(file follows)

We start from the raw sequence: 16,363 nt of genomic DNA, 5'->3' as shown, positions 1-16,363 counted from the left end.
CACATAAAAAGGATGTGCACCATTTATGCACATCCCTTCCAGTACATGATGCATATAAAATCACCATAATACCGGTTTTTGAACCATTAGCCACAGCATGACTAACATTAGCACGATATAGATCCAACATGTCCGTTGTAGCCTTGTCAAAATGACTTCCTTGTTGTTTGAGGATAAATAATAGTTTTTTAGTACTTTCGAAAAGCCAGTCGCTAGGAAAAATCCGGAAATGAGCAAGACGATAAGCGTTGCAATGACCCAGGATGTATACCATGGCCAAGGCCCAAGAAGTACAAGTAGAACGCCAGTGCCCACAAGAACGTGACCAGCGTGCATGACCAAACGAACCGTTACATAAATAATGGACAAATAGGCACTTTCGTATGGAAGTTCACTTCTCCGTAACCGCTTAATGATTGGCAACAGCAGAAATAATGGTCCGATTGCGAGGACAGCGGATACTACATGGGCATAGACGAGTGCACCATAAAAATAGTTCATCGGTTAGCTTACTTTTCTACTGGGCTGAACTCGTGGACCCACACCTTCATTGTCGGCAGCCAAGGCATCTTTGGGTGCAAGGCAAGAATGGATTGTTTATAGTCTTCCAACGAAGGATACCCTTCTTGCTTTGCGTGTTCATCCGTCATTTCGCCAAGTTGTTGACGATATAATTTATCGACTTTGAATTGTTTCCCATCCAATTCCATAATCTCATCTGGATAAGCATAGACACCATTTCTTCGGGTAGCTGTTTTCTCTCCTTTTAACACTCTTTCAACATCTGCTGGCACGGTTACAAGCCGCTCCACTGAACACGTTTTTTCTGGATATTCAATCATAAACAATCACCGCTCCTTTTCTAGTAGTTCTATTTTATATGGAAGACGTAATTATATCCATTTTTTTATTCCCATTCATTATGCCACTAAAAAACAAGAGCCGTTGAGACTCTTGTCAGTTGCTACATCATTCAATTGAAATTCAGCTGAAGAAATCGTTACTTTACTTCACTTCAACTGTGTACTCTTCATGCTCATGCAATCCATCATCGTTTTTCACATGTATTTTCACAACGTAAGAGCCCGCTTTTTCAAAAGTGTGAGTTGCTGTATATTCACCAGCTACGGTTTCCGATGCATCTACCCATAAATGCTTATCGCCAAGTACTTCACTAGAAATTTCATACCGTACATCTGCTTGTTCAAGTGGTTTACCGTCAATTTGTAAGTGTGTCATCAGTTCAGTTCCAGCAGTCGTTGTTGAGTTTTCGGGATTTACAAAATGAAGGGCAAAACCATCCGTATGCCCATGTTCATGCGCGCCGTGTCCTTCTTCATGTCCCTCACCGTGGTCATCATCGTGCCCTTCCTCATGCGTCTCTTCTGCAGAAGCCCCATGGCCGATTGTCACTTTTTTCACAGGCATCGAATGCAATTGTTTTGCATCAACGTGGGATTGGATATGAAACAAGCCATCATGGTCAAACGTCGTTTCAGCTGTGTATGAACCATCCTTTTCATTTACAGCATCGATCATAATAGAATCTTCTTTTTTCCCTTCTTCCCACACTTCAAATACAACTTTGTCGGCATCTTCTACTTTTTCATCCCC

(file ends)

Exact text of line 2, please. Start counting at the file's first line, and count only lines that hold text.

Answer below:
CACATAAAAAGGATGTGCACCATTTATGCACATCCCTTCCAGTACATGATGCATATAAAATCACCATAATACCGGTTTTTGAACCATTAGCCACAGCATGACTAACATTAGCACGATATAGATCCAACATGTCCGTTGTAGCCTTGTCAAAATGACTTCCTTGTTGTTTGAGGATAAATAATAGTTTTTTAGTACTTTCGAAAAGCCAGTCGCTAGGAAAAATCCGGAAATGAGCAAGACGATAAGCGTTGCAATGACCCAGGATGTATACCATGGCCAAGGCCCAAGAAGTACAAGTAGAACGCCAGTGCCCACAAGAACGTGACCAGCGTGCATGACCAAACGAACCGTTACATAAATAATGGACAAATAGGCACTTTCGTATGGAAGTTCACTTCTCCGTAACCGCTTAATGATTGGCAACAGCAGAAATAATGGTCCGATTGCGAGGACAGCGGATACTACATGGGCATAGACGAGTGCACCATAAAAATAGTTCATCGGTTAGCTTACTTTTCTACTGGGCTGAACTCGTGGACCCACACCTTCATTGTCGGCAGCCAAGGCATCTTTGGGTGCAAGGCAAGAATGGATTGTTTATAGTCTTCCAACGAAGGATACCCTTCTTGCTTTGCGTGTTCATCCGTCATTTCGCCAAGTTGTTGACGATATAATTTATCGACTTTGAATTGTTTCCCATCCAATTCCATAATCTCATCTGGATAAGCATAGACACCATTTCTTCGGGTAGCTGTTTTCTCTCCTTTTAACACTCTTTCAACATCTGCTGGCACGGTTACAAGCCGCTCCACTGAACACGTTTTTTCTGGATATTCAATCATAAACAATCACCGCTCCTTTTCTAGTAGTTCTATTTTATATGGAAGACGTAATTATATCCATTTTTTTATTCCCATTCATTATGCCACTAAAAAACAAGAGCCGTTGAGACTCTTGTCAGTTGCTACATCATTCAATTGAAATTCAGCTGAAGAAATCGTTACTTTACTTCACTTCAACTGTGTACTCTTCATGCTCATGCAATCCATCATCGTTTTTCACATGTATTTTCACAACGTAAGAGCCCGCTTTTTCAAAAGTGTGAGTTGCTGTATATTCACCAGCTACGGTTTCCGATGCATCTACCCATAAATGCTTATCGCCAAGTACTTCACTAGAAATTTCATACCGTACATCTGCTTGTTCAAGTGGTTTACCGTCAATTTGTAAGTGTGTCATCAGTTCAGTTCCAGCAGTCGTTGTTGAGTTTTCGGGATTTACAAAATGAAGGGCAAAACCATCCGTATGCCCATGTTCATGCGCGCCGTGTCCTTCTTCATGTCCCTCACCGTGGTCATCATCGTGCCCTTCCTCATGCGTCTCTTCTGCAGAAGCCCCATGGCCGATTGTCACTTTTTTCACAGGCATCGAATGCAATTGTTTTGCATCAACGTGGGATTGGATATGAAACAAGCCATCATGGTCAAACGTCGTTTCAGCTGTGTATGAACCATCCTTTTCATTTACAGCATCGATCATAATAGAATCTTCTTTTTTCCCTTCTTCCCACACTTCAAATACAACTTTGTCGGCATCTTCTACTTTTTCATCCCC